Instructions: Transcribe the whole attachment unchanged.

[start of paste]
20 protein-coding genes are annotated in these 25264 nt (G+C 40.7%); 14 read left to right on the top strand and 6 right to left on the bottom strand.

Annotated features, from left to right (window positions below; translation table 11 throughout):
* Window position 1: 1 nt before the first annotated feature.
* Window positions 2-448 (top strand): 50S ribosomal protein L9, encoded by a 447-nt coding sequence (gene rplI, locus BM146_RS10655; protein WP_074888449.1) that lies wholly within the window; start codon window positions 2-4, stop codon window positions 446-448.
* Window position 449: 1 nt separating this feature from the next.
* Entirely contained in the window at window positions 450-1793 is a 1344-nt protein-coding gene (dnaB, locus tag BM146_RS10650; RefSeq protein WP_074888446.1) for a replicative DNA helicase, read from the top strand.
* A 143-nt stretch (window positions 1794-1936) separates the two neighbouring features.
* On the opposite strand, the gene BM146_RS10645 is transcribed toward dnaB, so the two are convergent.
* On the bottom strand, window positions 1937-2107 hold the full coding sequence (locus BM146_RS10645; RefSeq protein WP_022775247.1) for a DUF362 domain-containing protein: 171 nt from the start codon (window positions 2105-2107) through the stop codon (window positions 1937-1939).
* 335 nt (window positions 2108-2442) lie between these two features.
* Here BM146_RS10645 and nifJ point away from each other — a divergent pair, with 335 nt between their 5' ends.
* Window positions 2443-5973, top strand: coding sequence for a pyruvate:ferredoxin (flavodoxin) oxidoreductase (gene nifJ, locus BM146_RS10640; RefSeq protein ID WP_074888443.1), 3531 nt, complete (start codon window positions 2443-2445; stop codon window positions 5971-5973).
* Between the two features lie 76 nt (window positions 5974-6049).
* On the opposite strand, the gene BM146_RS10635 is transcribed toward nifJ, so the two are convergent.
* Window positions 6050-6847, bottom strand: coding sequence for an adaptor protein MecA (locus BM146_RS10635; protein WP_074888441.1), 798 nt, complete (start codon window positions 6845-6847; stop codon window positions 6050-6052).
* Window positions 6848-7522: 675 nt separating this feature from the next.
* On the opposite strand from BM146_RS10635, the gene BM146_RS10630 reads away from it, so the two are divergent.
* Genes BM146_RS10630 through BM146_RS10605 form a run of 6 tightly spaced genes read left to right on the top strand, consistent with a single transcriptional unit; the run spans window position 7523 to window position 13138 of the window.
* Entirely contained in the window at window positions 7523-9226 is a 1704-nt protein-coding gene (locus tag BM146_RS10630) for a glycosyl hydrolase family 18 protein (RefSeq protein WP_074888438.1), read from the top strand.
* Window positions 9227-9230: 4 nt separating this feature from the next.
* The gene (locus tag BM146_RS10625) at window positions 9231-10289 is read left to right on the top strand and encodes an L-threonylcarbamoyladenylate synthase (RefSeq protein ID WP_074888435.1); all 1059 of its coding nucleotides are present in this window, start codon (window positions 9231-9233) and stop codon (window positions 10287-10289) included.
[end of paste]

20 protein-coding genes are annotated in these 25264 nt (G+C 40.7%); 14 read left to right on the top strand and 6 right to left on the bottom strand.

Annotated features, from left to right (window positions below; translation table 11 throughout):
* Window position 1: 1 nt before the first annotated feature.
* Window positions 2-448 (top strand): 50S ribosomal protein L9, encoded by a 447-nt coding sequence (gene rplI, locus BM146_RS10655; protein WP_074888449.1) that lies wholly within the window; start codon window positions 2-4, stop codon window positions 446-448.
* Window position 449: 1 nt separating this feature from the next.
* Entirely contained in the window at window positions 450-1793 is a 1344-nt protein-coding gene (dnaB, locus tag BM146_RS10650; RefSeq protein WP_074888446.1) for a replicative DNA helicase, read from the top strand.
* A 143-nt stretch (window positions 1794-1936) separates the two neighbouring features.
* On the opposite strand, the gene BM146_RS10645 is transcribed toward dnaB, so the two are convergent.
* On the bottom strand, window positions 1937-2107 hold the full coding sequence (locus BM146_RS10645; RefSeq protein WP_022775247.1) for a DUF362 domain-containing protein: 171 nt from the start codon (window positions 2105-2107) through the stop codon (window positions 1937-1939).
* 335 nt (window positions 2108-2442) lie between these two features.
* Here BM146_RS10645 and nifJ point away from each other — a divergent pair, with 335 nt between their 5' ends.
* Window positions 2443-5973, top strand: coding sequence for a pyruvate:ferredoxin (flavodoxin) oxidoreductase (gene nifJ, locus BM146_RS10640; RefSeq protein ID WP_074888443.1), 3531 nt, complete (start codon window positions 2443-2445; stop codon window positions 5971-5973).
* Between the two features lie 76 nt (window positions 5974-6049).
* On the opposite strand, the gene BM146_RS10635 is transcribed toward nifJ, so the two are convergent.
* Window positions 6050-6847, bottom strand: coding sequence for an adaptor protein MecA (locus BM146_RS10635; protein WP_074888441.1), 798 nt, complete (start codon window positions 6845-6847; stop codon window positions 6050-6052).
* Window positions 6848-7522: 675 nt separating this feature from the next.
* On the opposite strand from BM146_RS10635, the gene BM146_RS10630 reads away from it, so the two are divergent.
* Genes BM146_RS10630 through BM146_RS10605 form a run of 6 tightly spaced genes read left to right on the top strand, consistent with a single transcriptional unit; the run spans window position 7523 to window position 13138 of the window.
* Entirely contained in the window at window positions 7523-9226 is a 1704-nt protein-coding gene (locus tag BM146_RS10630) for a glycosyl hydrolase family 18 protein (RefSeq protein WP_074888438.1), read from the top strand.
* Window positions 9227-9230: 4 nt separating this feature from the next.
* The gene (locus tag BM146_RS10625) at window positions 9231-10289 is read left to right on the top strand and encodes an L-threonylcarbamoyladenylate synthase (RefSeq protein ID WP_074888435.1); all 1059 of its coding nucleotides are present in this window, start codon (window positions 9231-9233) and stop codon (window positions 10287-10289) included.